Why books are better than their movie adaptations


While the phrase “the book was better than the movie” is commonly uttered, the debate between the two remains continues. As a devoted reader myself, the book version always remains superior. For those of you nonreaders, who are highly unlikely to be reading this, let me tell you why you are missing out.

Books leave more to the imagination

Books allow for more creativity and leave the depiction of scenes, characters and places up to the reader. There is no right or wrong when it comes to one’s imagination and each reader can have a different interpretation from the words that they read.

Movies provide a more restrictive platform. From the casting of actors to the setting of scenes, all of the creative content is predetermined by the producers of the films. When watching the visual adaptation of a book, many avid readers experience a disconnect due to the differences in the scenes that play out in front of them and the ones that they imagined.

You can experience books at your own pace

With books, readers can set their own pace and finish it at whatever speed they wish. Movies force viewers to dedicate a slot of time to finish it in its entirety, which can conflict with busy schedules and short attention spans.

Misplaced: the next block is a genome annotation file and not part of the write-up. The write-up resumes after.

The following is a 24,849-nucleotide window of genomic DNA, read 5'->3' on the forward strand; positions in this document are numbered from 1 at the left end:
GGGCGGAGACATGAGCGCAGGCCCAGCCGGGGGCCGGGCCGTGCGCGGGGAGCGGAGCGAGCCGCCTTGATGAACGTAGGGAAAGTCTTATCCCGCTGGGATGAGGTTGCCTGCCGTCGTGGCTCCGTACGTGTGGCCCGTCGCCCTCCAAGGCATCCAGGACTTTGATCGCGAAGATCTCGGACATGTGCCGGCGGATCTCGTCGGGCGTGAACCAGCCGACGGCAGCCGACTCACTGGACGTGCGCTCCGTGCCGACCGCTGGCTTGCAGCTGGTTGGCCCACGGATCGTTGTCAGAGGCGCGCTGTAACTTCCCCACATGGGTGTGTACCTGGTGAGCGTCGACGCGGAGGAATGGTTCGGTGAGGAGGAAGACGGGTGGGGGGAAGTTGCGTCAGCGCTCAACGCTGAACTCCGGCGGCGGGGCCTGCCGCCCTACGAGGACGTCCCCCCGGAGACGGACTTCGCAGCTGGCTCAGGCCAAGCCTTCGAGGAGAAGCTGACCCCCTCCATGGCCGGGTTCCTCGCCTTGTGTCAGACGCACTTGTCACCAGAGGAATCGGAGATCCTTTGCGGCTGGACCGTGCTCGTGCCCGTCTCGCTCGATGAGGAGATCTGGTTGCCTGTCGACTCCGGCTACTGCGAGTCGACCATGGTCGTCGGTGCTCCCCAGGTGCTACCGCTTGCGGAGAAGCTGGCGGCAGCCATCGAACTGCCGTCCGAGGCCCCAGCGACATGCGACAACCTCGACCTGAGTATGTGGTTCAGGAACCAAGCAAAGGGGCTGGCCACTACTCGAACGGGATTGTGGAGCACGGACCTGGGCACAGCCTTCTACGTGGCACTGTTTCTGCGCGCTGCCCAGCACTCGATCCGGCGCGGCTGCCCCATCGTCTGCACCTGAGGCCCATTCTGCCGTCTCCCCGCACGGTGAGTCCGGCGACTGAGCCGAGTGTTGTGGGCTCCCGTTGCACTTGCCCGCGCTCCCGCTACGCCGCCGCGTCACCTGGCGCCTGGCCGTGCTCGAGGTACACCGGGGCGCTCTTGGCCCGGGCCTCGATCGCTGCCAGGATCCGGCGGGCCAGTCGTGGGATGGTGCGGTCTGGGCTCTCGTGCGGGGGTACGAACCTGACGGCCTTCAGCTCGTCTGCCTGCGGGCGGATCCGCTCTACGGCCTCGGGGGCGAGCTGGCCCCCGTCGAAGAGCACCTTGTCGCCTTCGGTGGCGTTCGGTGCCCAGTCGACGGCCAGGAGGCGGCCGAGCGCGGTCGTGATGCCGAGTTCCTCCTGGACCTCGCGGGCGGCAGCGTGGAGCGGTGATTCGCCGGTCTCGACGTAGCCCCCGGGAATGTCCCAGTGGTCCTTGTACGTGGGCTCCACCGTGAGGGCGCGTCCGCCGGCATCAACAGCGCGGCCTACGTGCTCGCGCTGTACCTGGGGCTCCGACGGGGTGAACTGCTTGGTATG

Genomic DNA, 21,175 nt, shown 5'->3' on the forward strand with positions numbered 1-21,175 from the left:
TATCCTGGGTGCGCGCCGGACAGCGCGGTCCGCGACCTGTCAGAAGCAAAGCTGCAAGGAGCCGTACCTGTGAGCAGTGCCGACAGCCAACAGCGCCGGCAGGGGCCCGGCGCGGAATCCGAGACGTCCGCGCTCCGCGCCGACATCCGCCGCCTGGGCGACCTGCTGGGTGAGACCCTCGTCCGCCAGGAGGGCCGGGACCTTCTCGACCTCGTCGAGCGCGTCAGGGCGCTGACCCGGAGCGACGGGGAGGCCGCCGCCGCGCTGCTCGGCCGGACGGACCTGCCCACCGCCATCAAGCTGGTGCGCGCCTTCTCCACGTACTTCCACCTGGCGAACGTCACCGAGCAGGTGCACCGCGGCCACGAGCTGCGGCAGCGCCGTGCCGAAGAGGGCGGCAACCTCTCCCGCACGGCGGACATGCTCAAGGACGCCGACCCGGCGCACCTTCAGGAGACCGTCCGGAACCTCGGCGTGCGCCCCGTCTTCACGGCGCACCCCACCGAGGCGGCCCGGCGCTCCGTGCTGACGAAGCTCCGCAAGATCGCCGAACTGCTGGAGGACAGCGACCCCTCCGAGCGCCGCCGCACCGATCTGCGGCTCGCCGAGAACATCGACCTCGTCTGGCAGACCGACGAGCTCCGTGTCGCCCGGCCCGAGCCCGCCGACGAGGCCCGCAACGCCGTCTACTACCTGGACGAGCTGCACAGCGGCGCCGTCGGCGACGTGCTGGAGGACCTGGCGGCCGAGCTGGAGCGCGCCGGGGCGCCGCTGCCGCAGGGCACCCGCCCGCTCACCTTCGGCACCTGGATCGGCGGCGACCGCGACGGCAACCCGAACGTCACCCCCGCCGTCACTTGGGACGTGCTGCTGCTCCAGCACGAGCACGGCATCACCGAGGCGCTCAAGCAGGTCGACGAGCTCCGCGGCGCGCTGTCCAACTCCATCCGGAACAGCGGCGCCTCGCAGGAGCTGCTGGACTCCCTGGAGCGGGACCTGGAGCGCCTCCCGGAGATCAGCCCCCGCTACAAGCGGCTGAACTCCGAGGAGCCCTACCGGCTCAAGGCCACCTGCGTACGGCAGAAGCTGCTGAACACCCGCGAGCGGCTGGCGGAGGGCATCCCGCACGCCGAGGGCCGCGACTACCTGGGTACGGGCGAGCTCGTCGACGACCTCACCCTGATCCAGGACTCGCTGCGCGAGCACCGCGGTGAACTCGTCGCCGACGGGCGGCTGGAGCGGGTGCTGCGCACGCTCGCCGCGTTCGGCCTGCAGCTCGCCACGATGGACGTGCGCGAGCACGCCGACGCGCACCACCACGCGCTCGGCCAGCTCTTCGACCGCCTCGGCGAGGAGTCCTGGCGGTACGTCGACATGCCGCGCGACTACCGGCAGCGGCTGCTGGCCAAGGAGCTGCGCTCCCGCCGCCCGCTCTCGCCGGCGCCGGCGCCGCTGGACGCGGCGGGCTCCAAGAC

Actors ruin the characters in a book   

The popular Netflix sequel “To All the Boys I’ve Loved Before” features Noah Centineo as Peter Kavinsky, the lacrosse player and boyfriend of Lara Jean. The less than stellar performance by Noah Centineo transformed the character of Peter Kavinsky from a heartthrob into a typical teenage boy with questionable character. The translation of characters from print to film fails to impress due to the actor’s ability to fulfill the role.

Need further evidence? The American adaptation of the Japanese franchise of “Ghost in the Shell” cast Scarlett Johansson as main character Major Mira Killian, who is a Japanese cyborg solider. Whitewashing a film is bound to ruin the original characters of book.

Movies are more superficial  

Movies typically do not go beneath the surface of a story and give depth to its characters. The storytelling that plays out on the screen is the producer’s version, therefore making it one-dimensional. Characters can be easily categorized, as they are judged upon their actions and dialogue and not their thoughts and feelings.

The cast of a film consists of overly attractive people who represent the unreasonably high standards of beauty that society has created. Characters in a book are more representative of society as a whole and do not have to be confined to the traditional Hollywood definitions of attractiveness.

Books allow you to know the characters better  

Readers become a part of the story and are the silent observers that get insight into the character’s feelings and thoughts. In movies, some feelings and thoughts are incapable of being expressed, and the viewers are forced to rely on what is directly being said or the subtext of actions to comprehend a deeper understanding.